The end of a long night shift at the hospital, where I work as a nurse: breakfast and the L.A.Times. On the second day of bombing an unstable nuclearized part of the world, the business section has an upbeat little article with three glossy photos of missile systems. Investors are "bidding up," we are told. And I think in what way am I/are we invested in apocalypse? Eager to invest or deeply invested but lying about it? What does the life we live in America cost the world? In what exactly do we invest our lives? Do we truly wonder why fanatics like the Taliban see us as both dangerous and spiritually deranged, why much of the world sees us as a rogue superpower? It is a dreadful thing when the enemy sees us more clearly than we see ourselves, but for that at least, we can be thankful. Since World War II, American policy in the Arab world has been brutal. In African medicine the offering that reaches across worlds is the simple acknowledgement of our actions and a recognition of their consequences. Until then, one is left in the predictably bloody hallucination of us versus them.

The next day, quite raw from this glimpse of seeing America through the enemy’s eyes, I was meditating in the hospital chapel when a very small man, a midget perhaps three and a half feet tall, walked up to the bookshelf. With much effort he took down the Koran and sat in the chair in front of me. While he was lost in reading, a Latina sat beside him who was soon equally lost in prayer. "I can’t ask her to move," he whispered to me. "She’s praying for all of us."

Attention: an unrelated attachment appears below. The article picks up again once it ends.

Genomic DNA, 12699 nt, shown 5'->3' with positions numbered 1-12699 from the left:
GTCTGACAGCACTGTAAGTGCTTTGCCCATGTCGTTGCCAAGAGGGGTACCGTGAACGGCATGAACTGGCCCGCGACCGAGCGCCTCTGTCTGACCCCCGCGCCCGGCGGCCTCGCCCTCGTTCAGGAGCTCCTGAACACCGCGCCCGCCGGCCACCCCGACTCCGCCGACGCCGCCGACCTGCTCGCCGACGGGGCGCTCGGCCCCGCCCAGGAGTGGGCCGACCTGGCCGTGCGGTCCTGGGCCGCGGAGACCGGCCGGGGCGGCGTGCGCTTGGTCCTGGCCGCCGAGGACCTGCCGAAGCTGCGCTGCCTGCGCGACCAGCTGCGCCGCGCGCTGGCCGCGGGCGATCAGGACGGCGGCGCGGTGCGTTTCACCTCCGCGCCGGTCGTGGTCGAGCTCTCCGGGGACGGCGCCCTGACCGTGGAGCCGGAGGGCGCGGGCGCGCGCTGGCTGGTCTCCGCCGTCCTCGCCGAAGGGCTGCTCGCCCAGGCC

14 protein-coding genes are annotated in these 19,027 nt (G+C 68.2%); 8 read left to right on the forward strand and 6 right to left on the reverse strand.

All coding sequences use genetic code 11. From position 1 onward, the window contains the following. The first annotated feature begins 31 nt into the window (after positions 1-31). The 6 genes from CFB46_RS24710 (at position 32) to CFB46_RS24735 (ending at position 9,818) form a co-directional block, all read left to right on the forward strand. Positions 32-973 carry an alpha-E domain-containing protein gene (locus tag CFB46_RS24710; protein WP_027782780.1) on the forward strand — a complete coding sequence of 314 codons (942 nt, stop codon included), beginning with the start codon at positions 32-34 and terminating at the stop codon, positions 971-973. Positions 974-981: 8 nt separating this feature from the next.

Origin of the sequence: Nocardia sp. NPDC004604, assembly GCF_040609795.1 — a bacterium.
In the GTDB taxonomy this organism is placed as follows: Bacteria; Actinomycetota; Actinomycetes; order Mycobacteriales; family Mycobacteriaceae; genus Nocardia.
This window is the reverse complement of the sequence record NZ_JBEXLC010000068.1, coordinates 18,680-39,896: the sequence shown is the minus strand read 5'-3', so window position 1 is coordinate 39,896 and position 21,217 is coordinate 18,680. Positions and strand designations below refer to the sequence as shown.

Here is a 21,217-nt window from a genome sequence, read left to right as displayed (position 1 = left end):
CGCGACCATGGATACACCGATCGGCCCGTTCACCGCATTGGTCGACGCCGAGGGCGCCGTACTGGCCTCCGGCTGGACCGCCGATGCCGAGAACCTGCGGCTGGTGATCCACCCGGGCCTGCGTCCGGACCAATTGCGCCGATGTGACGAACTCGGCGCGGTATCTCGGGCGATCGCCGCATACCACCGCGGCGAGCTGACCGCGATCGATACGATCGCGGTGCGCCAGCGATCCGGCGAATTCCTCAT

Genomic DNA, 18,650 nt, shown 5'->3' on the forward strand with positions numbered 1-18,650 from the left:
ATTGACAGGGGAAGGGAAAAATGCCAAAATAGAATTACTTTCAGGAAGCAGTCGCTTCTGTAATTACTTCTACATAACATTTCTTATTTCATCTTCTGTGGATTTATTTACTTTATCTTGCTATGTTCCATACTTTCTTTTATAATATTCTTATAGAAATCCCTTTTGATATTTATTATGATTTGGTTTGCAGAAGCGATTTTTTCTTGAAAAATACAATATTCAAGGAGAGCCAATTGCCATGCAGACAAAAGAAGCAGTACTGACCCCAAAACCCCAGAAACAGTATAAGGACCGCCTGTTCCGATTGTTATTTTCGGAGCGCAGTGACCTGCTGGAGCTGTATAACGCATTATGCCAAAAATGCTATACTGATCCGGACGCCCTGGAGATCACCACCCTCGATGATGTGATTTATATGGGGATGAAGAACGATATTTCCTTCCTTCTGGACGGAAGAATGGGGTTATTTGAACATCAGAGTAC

She smiled and moved out of his way. When he bagan drawing a chair so he could reach the drawer with the prayer rug in it, I stood up and got the rug for him. He laid it out, exquisitely raised his cupped hands to both sides of his head and silently sang the first sura of the Koran: "Praise be to God, the Cherisher and Sustainer of the Worlds; Most Gracious, Most Merciful," The prostrations done, the offering fully made.

When he finished, I helped him put away the rug. "Lately," I said,"I find myself praying only for peace between Muslims and non-Muslims. I come here every day to meditate before I’m with my patients, and every day I watch Muslim people lay out the rug and pray. May I ask you to teach me how to pray in the Muslim way?"

In an English that was both broken and lyrical, he said, "We want our forehead to be right in the dirt." Then he smiled mischievously and said, "We do this because we want to be very small before God, very, very small."

And having returned to America, I learn the Arabic prayer and prepare the offering, not as a Muslim but because peace requires that we get very, very small and reach across worlds to each other in "the name of God, Most Gracious, Most Merciful…